Is you’re typical your parents probably didn’t teach you much about personal finances. And the odds are neither your middle school nor your high school had classes in personal finances. We’ve always thought it was strange that schools have classes with titles such as “Dreams of Flight” but none titled “Smart Money Management 101.”
Again, if you’re typical, you’ve probably sort of stumbled around and learned some things about personal finances through trial and error. But you may still be in the dark when it comes to terms like the time value of money or loan to value ratio. You may also be totally adrift when it comes to investing and how to grow your money and become financially independent. Fortunately, there are 10 books that could teach you everything you need to know to become a true wizard of money management. They are:
1. Total Money Makeover – Dave Ramsey
If you’ve ever heard Dave’s radio show, you know that he’s all about using common sense, avoiding purchasing anything on credit, paying cash for everything possible, getting yourself out of debt and building an emergency fund. This book is not full of lightweight promises and feel-good anecdotes but instead offers solid basic advice for every man and every woman. It includes information about using the snowball strategy for paying off debt, which Dave is credited for having invented. This has received some criticism but his methods work. In fact, if you’re having a problem with debt, there’s probably no better a `starting place than this book.
2. How To Get Out Of Debt, Stay Out Of That, And Live Prosperously – Jerrold Mundis
This book is built around the principles of Debtors Anonymous. If you’re not familiar with it, DA is a 12-step program that was created in 1971 to help those who were having a problem with compulsive debt. You won’t find purely theoretical information here from some Wall Street financial whiz kid. It contains real stories and real tips from real people. The book is 20 years old but the information it contains is timeless.
If you’re struggling with debt, here’s a video that offers several strategies for dealing with it.
3. Rich Dad, Poor Dad – Robert Kiyosaki
This book makes the point that a person who dropped out of the eighth grade but spends less than he earns is smarter than a college professor who is unable to make ends meet. Furthermore, the book goes on to say that working for a steady paycheck can get you started as a good money manager but your best investment of time and money is to buy a business or property.
4. The Millionaire Fast Lane – MJ Demarco
This author preaches that it’s a fool’s game to work hard, save 10% your income and retire at 65. He believes this because financial markets are just too volatile and you’d be using a walker by the time you actually had enough money to retire. He feels that a better policy is to utilize the unpredictability of the financial markets to make money quickly and enjoy it now.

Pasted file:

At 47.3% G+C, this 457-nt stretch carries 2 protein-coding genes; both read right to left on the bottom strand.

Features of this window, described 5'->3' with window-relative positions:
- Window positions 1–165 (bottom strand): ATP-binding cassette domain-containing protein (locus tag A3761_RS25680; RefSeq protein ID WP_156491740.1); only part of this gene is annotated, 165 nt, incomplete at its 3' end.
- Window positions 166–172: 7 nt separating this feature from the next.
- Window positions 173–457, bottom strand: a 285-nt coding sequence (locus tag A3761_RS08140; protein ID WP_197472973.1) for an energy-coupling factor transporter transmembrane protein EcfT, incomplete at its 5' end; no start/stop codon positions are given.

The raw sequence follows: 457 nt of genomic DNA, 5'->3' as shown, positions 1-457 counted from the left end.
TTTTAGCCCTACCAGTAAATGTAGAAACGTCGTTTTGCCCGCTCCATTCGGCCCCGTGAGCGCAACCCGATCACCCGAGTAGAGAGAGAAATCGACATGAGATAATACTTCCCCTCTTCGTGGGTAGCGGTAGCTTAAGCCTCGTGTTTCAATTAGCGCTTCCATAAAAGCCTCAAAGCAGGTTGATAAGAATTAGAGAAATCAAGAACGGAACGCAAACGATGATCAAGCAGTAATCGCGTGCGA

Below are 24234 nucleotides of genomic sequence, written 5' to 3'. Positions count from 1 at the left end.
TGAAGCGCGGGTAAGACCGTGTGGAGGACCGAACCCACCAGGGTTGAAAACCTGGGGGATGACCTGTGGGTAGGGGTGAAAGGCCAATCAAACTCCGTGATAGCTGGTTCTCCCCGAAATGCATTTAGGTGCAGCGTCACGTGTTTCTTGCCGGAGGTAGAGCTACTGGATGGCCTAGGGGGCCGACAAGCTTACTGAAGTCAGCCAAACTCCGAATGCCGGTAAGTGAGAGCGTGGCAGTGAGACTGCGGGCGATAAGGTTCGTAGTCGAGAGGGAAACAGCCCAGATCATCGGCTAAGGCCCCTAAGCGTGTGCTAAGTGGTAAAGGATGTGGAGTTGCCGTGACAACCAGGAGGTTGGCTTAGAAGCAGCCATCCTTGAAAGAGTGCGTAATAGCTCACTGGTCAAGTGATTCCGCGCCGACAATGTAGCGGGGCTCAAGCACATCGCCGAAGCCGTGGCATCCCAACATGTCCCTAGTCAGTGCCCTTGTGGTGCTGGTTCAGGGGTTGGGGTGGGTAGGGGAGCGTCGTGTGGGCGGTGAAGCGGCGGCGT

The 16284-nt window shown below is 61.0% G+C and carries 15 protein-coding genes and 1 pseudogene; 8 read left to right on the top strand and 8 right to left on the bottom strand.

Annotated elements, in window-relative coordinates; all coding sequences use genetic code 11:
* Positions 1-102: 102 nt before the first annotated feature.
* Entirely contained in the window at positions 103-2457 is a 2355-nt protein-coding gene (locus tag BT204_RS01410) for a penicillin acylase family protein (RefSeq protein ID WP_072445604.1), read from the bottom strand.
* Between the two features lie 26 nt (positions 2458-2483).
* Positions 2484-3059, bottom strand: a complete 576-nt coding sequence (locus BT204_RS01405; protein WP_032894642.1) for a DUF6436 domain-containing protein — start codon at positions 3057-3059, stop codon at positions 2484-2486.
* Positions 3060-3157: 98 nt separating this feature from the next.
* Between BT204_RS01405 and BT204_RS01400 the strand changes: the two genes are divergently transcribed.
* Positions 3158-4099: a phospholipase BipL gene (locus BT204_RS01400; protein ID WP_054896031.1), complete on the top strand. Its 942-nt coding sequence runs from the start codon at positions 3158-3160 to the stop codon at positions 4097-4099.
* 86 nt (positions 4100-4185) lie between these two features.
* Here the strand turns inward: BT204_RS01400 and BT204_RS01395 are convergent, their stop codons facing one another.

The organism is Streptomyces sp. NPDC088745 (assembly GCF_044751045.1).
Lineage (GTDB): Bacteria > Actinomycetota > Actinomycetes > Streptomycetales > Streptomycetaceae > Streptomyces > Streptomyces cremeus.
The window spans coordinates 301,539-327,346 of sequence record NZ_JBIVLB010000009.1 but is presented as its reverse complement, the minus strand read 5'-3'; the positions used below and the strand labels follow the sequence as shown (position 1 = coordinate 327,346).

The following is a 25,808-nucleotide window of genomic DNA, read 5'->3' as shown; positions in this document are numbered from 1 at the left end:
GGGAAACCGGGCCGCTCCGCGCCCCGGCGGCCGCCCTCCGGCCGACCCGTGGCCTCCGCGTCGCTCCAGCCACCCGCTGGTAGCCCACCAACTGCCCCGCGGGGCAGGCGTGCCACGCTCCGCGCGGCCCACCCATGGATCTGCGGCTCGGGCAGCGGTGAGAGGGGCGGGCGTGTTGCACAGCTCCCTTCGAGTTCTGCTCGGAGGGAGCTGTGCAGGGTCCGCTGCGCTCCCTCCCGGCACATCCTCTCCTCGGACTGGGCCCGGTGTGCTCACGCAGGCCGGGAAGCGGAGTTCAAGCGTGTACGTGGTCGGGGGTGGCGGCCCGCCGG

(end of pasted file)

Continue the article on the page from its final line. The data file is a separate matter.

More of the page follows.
5. Your Money Or Your Life – Vicki Robins
This book centers on the idea that if you live more frugally this will increase – rather than decrease – your quality of life. The author cites numerous examples of what you should not do such as the practice of working in a job that generates less income than what you pay for child care and “time-saving” trips to McDonald’s.
6. The Millionaire Next Door –Thomas J. Stanley and William D. Danko
These two authors did research into US households that had a net worth of $1 million or more. They identify most of us as “Under Accumulators of Wealth” (UAW) – or people who have a low net wealth compared to their income. The book also includes advice like taking skimpy vacations to help you achieve a higher net worth compared to your income.
7. The Money Book For The Young, Fabulous & Broke – Suze Orman
Instead of providing information for people who are about to retire, this book is designed to help younger people navigate the basics of the financial world such as coping with huge student loans and a job market that is nearly as dismal for young people as the Great Depression was for everyone.
This author believes that if you’re poor it’s because you think like a poor person. Conversely, if you’re rich it’s because you think rich. Eker also believes that people who are poor basically program their children to be poor by giving them a worldview that makes it impossible for them to accumulate wealth. However, don’t worry. According to this book if you start thinking like a tycoon you can be one, too.
9. Think And Grow Rich – Napoleon Hill
This book dates back to the 1930s when the author interviewed a number of millionaires and philanthropists, including the steel tycoon, Andrew Carnegie. As a result, this book is a perennial best seller of self-development that encourages the notion that “greed is good” – so long as you are willing to share your wealth.
10. The Richest Man In Babylon – George Clason
This book is built around psuedo biblical parables about attaining wealth. It has inspired investors since the early1920s. Like many of the personal finance books that followed this one, The Richest Man In Babylon stresses saving rather than spending. It also maintains that charitable giving is just as important as getting rich so long as you don’t permit the people you help to become dependent on you.